Thousands of partner websites use Facebook Connect, which enables users to avoid the tedium of thinking of and remembering yet another password, to login using their Facebook account. A useful service, but also one that gives Facebook still more information about what you do and where you go elsewhere on the web. The Facebook Like button, which is used by million of partner websites is similar. All of this information is not only shared with your friends and family (depending upon your privacy settings) but with Facebook as well (regardless of your privacy settings). The site has faced relatively frequent backlashes, revolts and mutinies whenever it has introduced a new feature which makes sharing either easier or more automatic. The biggest of these was the News Feed debacle in 2006 – News Feed places alerts about what your friends have been doing on the site (and now elsewhere) on your front page and is now, largely, taken for granted. But, every time, users have settled back into a groove and committed to sharing even more information with the site. So, perhaps Mark is right.

Open government?

If you are anything like me, the story of Facebook's rocket-propelled rise probably makes you feel a little bit woozy – seeing the ground beneath your feet disappearing at such a rate of knots is likely to engender a feeling or vertigo. But the signs seem to show that the company is only just getting started.

In terms of revenue, Facebook is still a comparatively small fish in a very large pond. The company's latest estimated valuation is in the region of US$70 to US$100 billion, based on estimated revenues (because Facebook is a private company it is still quite difficult to gather accurate financial data) of around US$3 billion. That certainly sounds like a lot of money, but compared to Google (market cap US$200 billion, yearly revenues US$35 billion), Microsoft (market cap US$212 billion, yearly revenues US$71 billion) and Apple (market cap US$362 billion, yearly revenues US$108 billion), Facebook has still got a pretty long way to go to match the big boys.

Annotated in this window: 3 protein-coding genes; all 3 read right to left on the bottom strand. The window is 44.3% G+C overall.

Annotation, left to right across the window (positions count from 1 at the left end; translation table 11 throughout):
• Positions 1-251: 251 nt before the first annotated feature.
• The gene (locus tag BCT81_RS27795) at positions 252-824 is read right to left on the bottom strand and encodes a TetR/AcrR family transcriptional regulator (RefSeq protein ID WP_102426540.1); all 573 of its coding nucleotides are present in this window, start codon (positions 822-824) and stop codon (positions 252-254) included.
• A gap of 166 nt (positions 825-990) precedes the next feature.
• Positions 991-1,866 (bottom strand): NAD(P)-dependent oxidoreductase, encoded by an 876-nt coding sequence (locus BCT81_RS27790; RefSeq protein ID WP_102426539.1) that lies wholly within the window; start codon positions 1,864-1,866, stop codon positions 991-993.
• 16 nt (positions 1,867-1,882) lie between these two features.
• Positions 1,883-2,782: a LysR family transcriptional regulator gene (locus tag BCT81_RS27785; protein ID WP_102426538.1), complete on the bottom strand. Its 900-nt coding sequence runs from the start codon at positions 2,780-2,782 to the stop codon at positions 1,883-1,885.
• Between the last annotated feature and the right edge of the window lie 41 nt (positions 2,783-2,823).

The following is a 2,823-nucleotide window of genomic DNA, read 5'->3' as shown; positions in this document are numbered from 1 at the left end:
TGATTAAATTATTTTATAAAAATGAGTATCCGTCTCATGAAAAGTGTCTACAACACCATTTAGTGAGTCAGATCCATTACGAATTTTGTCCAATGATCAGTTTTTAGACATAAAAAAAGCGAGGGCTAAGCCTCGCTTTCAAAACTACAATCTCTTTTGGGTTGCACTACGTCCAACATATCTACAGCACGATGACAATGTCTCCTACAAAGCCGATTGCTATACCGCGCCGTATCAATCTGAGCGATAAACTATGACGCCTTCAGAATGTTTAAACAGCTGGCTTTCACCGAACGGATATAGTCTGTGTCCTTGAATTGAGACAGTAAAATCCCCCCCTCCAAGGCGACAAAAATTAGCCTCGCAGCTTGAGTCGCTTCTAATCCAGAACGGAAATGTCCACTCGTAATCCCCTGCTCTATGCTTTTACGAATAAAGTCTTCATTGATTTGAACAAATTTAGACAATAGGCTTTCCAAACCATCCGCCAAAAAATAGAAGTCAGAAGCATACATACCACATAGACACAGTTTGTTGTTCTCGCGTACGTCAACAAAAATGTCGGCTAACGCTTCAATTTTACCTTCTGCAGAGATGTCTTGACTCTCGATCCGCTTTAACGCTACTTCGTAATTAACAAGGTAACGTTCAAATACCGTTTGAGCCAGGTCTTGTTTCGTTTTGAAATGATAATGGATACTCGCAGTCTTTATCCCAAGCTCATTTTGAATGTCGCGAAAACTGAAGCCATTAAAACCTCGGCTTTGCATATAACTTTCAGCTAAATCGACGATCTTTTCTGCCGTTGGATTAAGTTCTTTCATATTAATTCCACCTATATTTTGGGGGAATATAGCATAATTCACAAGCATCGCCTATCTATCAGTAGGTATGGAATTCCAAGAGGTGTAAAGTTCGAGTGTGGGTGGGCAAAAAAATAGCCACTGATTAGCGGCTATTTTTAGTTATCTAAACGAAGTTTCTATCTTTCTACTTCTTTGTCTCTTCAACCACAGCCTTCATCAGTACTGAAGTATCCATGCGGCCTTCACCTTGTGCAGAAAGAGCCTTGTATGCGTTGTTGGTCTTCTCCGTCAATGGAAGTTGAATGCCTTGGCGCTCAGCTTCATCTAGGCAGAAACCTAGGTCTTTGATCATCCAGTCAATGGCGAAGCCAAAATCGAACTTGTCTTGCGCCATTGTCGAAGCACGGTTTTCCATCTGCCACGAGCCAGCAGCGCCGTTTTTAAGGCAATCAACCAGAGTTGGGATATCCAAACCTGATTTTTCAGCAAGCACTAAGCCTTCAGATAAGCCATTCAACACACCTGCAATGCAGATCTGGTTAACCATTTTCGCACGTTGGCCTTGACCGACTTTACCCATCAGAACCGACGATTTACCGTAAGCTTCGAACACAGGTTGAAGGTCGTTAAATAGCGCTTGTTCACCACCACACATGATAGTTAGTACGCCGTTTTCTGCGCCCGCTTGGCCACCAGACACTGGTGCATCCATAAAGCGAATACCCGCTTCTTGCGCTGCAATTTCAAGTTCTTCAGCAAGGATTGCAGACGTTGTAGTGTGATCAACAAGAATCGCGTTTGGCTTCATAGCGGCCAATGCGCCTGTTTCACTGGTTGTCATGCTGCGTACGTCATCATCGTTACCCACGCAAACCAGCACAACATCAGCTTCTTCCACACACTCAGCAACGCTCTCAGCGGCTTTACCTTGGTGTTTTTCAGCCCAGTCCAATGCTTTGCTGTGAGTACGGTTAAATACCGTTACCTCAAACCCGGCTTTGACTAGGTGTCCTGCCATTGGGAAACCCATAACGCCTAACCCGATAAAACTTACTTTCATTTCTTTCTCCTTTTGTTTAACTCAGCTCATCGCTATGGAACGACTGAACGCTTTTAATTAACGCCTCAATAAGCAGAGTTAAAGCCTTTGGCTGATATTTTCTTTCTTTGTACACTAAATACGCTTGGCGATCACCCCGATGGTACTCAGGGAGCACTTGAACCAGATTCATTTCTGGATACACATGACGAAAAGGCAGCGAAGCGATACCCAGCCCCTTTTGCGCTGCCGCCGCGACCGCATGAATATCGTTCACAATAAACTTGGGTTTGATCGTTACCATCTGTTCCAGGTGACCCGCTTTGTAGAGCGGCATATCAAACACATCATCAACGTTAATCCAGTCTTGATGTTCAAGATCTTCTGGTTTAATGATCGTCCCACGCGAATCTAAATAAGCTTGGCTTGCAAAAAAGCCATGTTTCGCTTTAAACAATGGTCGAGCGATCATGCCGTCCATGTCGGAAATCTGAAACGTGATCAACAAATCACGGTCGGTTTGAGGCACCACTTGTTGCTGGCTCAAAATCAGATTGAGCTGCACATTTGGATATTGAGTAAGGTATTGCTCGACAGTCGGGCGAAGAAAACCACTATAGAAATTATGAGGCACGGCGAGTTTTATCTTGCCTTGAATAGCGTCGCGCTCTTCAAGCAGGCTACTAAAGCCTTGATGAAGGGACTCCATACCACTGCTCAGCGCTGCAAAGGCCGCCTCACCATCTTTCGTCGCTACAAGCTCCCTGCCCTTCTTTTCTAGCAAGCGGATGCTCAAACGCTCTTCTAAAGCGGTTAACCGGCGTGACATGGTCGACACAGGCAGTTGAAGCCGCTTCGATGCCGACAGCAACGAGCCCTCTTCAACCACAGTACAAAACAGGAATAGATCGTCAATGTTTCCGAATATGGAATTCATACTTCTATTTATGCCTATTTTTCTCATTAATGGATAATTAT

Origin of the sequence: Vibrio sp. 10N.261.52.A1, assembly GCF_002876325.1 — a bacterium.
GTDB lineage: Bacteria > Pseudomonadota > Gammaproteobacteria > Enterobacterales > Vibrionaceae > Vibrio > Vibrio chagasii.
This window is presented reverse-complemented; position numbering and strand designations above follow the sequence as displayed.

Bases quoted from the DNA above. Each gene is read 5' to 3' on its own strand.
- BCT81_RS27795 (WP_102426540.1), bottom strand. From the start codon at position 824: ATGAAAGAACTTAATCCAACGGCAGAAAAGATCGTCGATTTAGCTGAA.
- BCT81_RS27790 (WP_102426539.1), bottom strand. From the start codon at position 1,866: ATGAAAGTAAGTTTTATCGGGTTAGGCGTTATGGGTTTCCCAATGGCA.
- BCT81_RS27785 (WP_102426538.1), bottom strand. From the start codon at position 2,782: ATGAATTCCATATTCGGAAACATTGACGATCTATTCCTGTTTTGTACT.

We have not really seen a convincing business model from Facebook yet and Mark continues to resist what you might call 'full-scale' commercialisation. But, with an IPO possible in 2012, the company might not have much choice but to put greater emphasis on the commercial side, in order to satisfy the demands of investors on Wall Street. The structures are already in place and, most people seem to agree, the possibilities for future revenue streams are almost limitless. With a slight tweak, Facebook could become the most valuable market research company in the world – forget ratings based on analysis and estimates, Facebook can give you the data; or one of the world's most valuable advertising companies – social signals and the desire to be part of a crowd (the right crowd) are among the most powerful tools any marketer can deploy for building their brand.